On Monday, Montana made net neutrality the law of the land by executive order. Any internet provider holding a state contract had to promise not to throttle any website or create a “fast lane” for other sites, or they’d be out their contract. It wasn’t a perfect solution, but it ratcheted up the pressure on ISPs and the FCC to come to a reasonable solution. That pressure just grew much more intense now that New York has followed suit.
According to the Washington Post, an executive order signed by New York Governor Andrew Cuomo requires the state to only accept contracts from providers who offer net neutrality. It’s not a direct order reinstating net neutrality; it’s instead an order around state procurement rules, much like Montana’s. And, as the Post notes, that makes it much trickier for the FCC to try and invalidate:
It is the procurement concept at the heart of the executive orders that could prove the most challenging to the FCC, some analysts say. After all, the orders do not seek to impose direct regulations on the providers themselves, but on the customer — the state government.
The FCC’s further problem is they’re trying to make their lack of regulation the standard, whereas before, it’s been the precedent that if the federal government steps aside, the states fill the void with their own laws. Leaving aside any debate on net neutrality, it’s not clear how much jurisdiction the FCC has over the states on this issue in the first place, and it seems unlikely the FCC would have any vote at all in state procurement rules.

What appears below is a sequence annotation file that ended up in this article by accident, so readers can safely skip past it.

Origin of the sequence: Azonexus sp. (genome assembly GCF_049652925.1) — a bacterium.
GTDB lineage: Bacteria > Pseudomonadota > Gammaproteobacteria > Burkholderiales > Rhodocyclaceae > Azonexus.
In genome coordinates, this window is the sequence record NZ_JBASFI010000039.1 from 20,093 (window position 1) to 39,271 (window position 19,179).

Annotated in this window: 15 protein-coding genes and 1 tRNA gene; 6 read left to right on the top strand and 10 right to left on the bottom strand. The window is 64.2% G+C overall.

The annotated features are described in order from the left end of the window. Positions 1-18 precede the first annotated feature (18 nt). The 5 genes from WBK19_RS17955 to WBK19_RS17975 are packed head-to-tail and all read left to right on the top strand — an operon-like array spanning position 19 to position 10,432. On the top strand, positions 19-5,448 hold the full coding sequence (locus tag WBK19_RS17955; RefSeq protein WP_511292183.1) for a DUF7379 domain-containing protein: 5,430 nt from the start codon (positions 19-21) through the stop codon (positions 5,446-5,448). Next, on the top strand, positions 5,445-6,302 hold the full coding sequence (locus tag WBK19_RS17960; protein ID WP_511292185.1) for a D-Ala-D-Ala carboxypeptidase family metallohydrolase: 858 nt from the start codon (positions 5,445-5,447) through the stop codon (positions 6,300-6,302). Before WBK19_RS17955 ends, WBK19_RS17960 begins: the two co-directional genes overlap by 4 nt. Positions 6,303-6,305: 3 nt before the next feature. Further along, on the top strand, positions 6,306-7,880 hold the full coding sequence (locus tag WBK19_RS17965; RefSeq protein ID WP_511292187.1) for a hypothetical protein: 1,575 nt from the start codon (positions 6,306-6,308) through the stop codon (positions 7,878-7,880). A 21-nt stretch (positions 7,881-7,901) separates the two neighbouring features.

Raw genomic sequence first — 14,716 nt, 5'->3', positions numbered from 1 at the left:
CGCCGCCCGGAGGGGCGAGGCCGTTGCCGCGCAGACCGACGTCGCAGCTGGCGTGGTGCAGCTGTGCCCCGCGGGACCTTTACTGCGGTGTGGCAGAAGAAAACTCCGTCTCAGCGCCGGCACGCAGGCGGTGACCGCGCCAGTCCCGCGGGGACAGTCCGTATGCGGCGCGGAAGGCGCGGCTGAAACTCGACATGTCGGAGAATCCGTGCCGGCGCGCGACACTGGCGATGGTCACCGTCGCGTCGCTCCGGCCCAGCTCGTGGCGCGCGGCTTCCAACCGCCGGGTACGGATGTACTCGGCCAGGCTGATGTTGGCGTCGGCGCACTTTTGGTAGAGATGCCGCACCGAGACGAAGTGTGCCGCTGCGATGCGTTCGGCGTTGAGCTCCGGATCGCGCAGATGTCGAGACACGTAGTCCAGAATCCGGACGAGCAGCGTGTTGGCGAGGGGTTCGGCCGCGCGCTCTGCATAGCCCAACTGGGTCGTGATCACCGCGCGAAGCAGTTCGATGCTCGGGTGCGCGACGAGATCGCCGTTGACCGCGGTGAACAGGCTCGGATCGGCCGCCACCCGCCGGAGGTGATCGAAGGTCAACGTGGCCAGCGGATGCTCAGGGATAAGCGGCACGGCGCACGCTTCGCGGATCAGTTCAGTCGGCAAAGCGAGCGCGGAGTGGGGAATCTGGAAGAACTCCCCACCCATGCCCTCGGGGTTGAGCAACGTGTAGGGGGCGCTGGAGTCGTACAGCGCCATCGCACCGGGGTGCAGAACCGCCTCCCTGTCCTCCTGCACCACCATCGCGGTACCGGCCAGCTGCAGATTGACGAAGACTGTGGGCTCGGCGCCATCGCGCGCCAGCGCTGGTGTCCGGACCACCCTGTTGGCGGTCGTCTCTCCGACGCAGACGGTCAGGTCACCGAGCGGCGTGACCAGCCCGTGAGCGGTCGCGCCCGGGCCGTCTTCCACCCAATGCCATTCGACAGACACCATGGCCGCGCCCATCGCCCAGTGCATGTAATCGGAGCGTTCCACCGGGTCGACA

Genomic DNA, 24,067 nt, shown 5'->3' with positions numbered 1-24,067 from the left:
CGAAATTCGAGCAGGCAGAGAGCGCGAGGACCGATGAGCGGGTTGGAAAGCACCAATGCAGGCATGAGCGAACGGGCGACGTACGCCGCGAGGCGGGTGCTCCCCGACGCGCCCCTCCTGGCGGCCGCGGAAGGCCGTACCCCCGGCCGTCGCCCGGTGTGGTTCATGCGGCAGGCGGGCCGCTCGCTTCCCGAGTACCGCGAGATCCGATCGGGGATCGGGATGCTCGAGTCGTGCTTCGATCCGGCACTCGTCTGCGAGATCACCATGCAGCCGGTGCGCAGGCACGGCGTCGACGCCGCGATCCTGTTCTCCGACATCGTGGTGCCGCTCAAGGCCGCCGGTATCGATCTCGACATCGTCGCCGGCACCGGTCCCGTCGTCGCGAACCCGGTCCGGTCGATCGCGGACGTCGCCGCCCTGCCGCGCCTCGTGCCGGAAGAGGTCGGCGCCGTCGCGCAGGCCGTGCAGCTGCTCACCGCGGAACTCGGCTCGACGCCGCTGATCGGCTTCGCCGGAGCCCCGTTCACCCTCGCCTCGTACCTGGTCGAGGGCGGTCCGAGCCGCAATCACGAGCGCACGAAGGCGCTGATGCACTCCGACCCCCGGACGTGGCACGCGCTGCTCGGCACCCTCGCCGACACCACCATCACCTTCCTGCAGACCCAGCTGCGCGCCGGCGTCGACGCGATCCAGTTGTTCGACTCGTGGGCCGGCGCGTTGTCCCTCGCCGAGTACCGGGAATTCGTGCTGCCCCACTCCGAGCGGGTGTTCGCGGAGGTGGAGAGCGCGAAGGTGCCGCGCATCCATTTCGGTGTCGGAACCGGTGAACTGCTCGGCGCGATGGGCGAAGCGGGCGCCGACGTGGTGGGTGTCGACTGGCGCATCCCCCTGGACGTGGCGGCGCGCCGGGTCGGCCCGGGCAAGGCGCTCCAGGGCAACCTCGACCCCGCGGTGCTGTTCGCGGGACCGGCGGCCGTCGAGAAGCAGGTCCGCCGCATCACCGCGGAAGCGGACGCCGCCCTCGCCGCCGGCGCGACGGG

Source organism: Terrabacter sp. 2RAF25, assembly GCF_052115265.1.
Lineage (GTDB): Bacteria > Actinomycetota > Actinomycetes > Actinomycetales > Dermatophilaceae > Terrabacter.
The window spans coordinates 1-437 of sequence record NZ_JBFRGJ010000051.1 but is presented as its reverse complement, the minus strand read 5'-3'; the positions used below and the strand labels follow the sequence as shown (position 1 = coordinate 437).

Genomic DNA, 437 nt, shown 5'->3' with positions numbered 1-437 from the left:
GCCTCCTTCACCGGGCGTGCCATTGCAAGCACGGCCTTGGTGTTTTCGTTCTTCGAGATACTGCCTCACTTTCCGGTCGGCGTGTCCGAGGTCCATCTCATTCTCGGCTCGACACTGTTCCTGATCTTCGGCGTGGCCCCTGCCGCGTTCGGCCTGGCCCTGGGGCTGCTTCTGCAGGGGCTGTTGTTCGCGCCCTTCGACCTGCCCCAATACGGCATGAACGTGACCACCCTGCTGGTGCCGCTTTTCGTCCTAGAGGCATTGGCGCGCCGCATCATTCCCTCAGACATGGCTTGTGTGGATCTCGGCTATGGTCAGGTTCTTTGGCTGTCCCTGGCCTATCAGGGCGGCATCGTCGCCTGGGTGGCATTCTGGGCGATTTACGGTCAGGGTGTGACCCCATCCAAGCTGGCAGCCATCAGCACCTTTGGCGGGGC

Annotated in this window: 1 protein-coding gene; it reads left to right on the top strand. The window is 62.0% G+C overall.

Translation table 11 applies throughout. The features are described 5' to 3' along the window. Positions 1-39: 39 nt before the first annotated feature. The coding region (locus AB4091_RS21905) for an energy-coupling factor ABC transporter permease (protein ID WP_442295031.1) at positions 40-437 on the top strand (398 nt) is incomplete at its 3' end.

This only adds to the FCC’s problems with its attempt to abandon net neutrality. It’s already being sued by twenty states and the District of Columbia, the Senate is attempting to use a GOP weapon against regulation to force a vote on it, and currently, we’re witnessing a government agency get completely owned by the people who invented chicken fries. It was clear from the start, to everyone that wasn’t the FCC’s Republican commissioners, that any attempt to rescind these rules would quickly become a legal nightmare. But it says a lot that the FCC may not even be able to make an argument in court before net neutrality is de facto the law of the land.
(via Washington Post)